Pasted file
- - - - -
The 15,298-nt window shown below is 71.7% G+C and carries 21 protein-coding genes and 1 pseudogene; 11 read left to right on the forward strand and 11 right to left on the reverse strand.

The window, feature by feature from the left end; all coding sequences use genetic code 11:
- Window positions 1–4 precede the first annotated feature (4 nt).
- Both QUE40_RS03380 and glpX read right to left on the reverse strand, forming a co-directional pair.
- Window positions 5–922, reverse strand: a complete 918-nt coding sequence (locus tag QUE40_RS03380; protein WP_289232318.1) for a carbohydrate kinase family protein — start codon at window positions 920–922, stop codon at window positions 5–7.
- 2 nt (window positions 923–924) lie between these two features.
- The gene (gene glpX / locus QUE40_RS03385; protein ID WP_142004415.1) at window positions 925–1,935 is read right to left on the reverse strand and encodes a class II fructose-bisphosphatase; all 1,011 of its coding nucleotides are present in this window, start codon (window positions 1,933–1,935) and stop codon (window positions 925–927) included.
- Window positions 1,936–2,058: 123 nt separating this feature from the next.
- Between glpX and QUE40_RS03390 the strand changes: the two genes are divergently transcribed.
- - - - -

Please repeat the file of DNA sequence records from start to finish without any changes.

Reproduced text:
The 15,298-nt window shown below is 71.7% G+C and carries 21 protein-coding genes and 1 pseudogene; 11 read left to right on the forward strand and 11 right to left on the reverse strand.

The window, feature by feature from the left end; all coding sequences use genetic code 11:
- Window positions 1–4 precede the first annotated feature (4 nt).
- Both QUE40_RS03380 and glpX read right to left on the reverse strand, forming a co-directional pair.
- Window positions 5–922, reverse strand: a complete 918-nt coding sequence (locus tag QUE40_RS03380; protein WP_289232318.1) for a carbohydrate kinase family protein — start codon at window positions 920–922, stop codon at window positions 5–7.
- 2 nt (window positions 923–924) lie between these two features.
- The gene (gene glpX / locus QUE40_RS03385; protein ID WP_142004415.1) at window positions 925–1,935 is read right to left on the reverse strand and encodes a class II fructose-bisphosphatase; all 1,011 of its coding nucleotides are present in this window, start codon (window positions 1,933–1,935) and stop codon (window positions 925–927) included.
- Window positions 1,936–2,058: 123 nt separating this feature from the next.
- Between glpX and QUE40_RS03390 the strand changes: the two genes are divergently transcribed.